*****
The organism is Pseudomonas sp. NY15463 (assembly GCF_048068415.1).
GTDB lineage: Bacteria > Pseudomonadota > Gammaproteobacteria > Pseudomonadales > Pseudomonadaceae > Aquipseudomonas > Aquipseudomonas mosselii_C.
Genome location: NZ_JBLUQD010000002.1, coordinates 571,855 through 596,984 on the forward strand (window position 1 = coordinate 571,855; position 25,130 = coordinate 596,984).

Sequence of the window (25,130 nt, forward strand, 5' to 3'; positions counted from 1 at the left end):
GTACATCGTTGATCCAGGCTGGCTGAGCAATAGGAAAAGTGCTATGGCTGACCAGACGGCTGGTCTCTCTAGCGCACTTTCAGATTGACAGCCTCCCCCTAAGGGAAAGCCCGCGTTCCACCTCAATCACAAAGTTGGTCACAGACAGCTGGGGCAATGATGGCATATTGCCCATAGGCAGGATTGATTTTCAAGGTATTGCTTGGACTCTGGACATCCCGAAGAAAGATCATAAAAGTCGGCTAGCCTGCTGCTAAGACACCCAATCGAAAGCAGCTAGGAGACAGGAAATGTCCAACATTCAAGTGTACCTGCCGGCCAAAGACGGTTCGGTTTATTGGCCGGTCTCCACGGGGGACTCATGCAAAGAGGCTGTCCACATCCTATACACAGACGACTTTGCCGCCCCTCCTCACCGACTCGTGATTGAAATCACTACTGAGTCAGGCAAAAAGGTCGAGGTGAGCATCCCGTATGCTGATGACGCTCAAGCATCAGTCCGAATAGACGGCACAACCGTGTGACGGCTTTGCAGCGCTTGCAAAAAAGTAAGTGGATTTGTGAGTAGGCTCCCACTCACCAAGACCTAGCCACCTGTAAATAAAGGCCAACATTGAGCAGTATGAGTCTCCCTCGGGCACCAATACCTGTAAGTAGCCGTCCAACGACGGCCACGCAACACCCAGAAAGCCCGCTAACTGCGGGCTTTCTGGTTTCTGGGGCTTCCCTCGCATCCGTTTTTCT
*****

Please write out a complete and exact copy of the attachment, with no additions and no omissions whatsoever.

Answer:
The organism is Pseudomonas sp. NY15463 (assembly GCF_048068415.1).
GTDB lineage: Bacteria > Pseudomonadota > Gammaproteobacteria > Pseudomonadales > Pseudomonadaceae > Aquipseudomonas > Aquipseudomonas mosselii_C.
Genome location: NZ_JBLUQD010000002.1, coordinates 571,855 through 596,984 on the forward strand (window position 1 = coordinate 571,855; position 25,130 = coordinate 596,984).

Sequence of the window (25,130 nt, forward strand, 5' to 3'; positions counted from 1 at the left end):
GTACATCGTTGATCCAGGCTGGCTGAGCAATAGGAAAAGTGCTATGGCTGACCAGACGGCTGGTCTCTCTAGCGCACTTTCAGATTGACAGCCTCCCCCTAAGGGAAAGCCCGCGTTCCACCTCAATCACAAAGTTGGTCACAGACAGCTGGGGCAATGATGGCATATTGCCCATAGGCAGGATTGATTTTCAAGGTATTGCTTGGACTCTGGACATCCCGAAGAAAGATCATAAAAGTCGGCTAGCCTGCTGCTAAGACACCCAATCGAAAGCAGCTAGGAGACAGGAAATGTCCAACATTCAAGTGTACCTGCCGGCCAAAGACGGTTCGGTTTATTGGCCGGTCTCCACGGGGGACTCATGCAAAGAGGCTGTCCACATCCTATACACAGACGACTTTGCCGCCCCTCCTCACCGACTCGTGATTGAAATCACTACTGAGTCAGGCAAAAAGGTCGAGGTGAGCATCCCGTATGCTGATGACGCTCAAGCATCAGTCCGAATAGACGGCACAACCGTGTGACGGCTTTGCAGCGCTTGCAAAAAAGTAAGTGGATTTGTGAGTAGGCTCCCACTCACCAAGACCTAGCCACCTGTAAATAAAGGCCAACATTGAGCAGTATGAGTCTCCCTCGGGCACCAATACCTGTAAGTAGCCGTCCAACGACGGCCACGCAACACCCAGAAAGCCCGCTAACTGCGGGCTTTCTGGTTTCTGGGGCTTCCCTCGCATCCGTTTTTCT